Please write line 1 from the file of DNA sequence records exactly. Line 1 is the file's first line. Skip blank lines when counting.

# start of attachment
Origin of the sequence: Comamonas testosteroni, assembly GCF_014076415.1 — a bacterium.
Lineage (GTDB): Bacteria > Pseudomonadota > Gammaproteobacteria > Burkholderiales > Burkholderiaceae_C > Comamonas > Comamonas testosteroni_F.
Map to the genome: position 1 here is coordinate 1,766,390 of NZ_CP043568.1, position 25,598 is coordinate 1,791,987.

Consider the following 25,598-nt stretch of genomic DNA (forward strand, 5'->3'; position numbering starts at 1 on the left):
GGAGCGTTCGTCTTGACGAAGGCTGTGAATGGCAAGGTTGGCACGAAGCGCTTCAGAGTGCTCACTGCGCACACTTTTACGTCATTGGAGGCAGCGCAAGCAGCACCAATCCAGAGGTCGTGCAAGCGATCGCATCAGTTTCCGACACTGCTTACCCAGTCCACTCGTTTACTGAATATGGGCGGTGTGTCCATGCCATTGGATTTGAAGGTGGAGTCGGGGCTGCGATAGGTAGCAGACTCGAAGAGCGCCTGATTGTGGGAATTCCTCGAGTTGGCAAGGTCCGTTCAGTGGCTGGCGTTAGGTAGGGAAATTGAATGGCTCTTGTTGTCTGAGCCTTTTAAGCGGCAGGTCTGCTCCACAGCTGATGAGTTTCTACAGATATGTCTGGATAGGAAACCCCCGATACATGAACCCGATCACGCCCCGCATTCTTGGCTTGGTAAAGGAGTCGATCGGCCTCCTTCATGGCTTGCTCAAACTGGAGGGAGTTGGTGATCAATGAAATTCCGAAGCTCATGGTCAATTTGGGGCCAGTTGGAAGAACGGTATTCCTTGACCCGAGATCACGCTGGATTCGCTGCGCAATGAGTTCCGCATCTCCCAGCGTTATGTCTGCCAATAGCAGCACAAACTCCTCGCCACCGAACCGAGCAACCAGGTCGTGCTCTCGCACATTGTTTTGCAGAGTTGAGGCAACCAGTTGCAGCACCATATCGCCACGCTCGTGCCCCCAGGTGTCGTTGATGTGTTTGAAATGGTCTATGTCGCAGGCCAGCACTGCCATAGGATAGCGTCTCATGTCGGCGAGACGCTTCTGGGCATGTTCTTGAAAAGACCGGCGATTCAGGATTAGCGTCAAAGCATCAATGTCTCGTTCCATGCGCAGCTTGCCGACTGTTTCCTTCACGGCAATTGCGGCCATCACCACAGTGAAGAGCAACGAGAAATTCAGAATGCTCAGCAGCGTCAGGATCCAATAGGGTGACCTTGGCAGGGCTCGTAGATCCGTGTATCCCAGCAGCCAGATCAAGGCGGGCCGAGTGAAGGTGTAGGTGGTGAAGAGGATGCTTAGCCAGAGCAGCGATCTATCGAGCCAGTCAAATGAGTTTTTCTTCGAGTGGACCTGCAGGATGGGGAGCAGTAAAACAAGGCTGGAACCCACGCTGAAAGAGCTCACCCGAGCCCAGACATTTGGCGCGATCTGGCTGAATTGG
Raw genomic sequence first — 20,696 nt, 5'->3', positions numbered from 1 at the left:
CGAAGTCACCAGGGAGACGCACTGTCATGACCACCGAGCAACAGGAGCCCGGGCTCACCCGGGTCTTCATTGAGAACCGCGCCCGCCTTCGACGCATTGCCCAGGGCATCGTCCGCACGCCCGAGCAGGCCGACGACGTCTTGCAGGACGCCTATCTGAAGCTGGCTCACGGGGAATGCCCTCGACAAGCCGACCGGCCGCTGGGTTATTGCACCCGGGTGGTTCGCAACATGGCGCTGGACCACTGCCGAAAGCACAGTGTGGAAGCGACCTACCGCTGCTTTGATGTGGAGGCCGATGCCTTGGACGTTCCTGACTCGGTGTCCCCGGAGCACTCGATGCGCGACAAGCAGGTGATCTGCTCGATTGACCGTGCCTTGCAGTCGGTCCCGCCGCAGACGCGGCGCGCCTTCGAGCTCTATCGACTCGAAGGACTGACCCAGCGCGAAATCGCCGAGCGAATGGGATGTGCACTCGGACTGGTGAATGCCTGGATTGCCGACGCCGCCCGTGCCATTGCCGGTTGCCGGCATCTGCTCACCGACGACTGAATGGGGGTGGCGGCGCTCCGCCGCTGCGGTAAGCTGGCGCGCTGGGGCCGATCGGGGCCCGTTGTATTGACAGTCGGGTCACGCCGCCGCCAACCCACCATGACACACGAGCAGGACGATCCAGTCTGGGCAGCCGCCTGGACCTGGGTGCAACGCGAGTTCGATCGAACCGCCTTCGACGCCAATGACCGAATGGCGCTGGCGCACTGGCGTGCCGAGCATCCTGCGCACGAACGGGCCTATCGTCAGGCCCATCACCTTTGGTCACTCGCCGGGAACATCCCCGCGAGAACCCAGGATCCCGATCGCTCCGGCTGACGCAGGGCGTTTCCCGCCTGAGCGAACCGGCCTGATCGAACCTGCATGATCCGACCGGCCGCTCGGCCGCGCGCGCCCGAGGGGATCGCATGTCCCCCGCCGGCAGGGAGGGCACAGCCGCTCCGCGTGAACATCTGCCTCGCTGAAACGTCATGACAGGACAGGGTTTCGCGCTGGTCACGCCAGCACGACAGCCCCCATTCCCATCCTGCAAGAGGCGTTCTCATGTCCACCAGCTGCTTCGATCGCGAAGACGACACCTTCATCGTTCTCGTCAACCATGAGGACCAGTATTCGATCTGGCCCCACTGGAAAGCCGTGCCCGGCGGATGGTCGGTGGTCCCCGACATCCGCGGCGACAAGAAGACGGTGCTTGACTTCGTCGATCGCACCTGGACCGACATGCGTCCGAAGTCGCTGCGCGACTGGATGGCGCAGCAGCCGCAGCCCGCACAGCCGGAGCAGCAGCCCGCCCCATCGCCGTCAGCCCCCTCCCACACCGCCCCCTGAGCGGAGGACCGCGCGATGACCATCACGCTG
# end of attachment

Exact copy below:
Origin of the sequence: Comamonas testosteroni, assembly GCF_014076415.1 — a bacterium.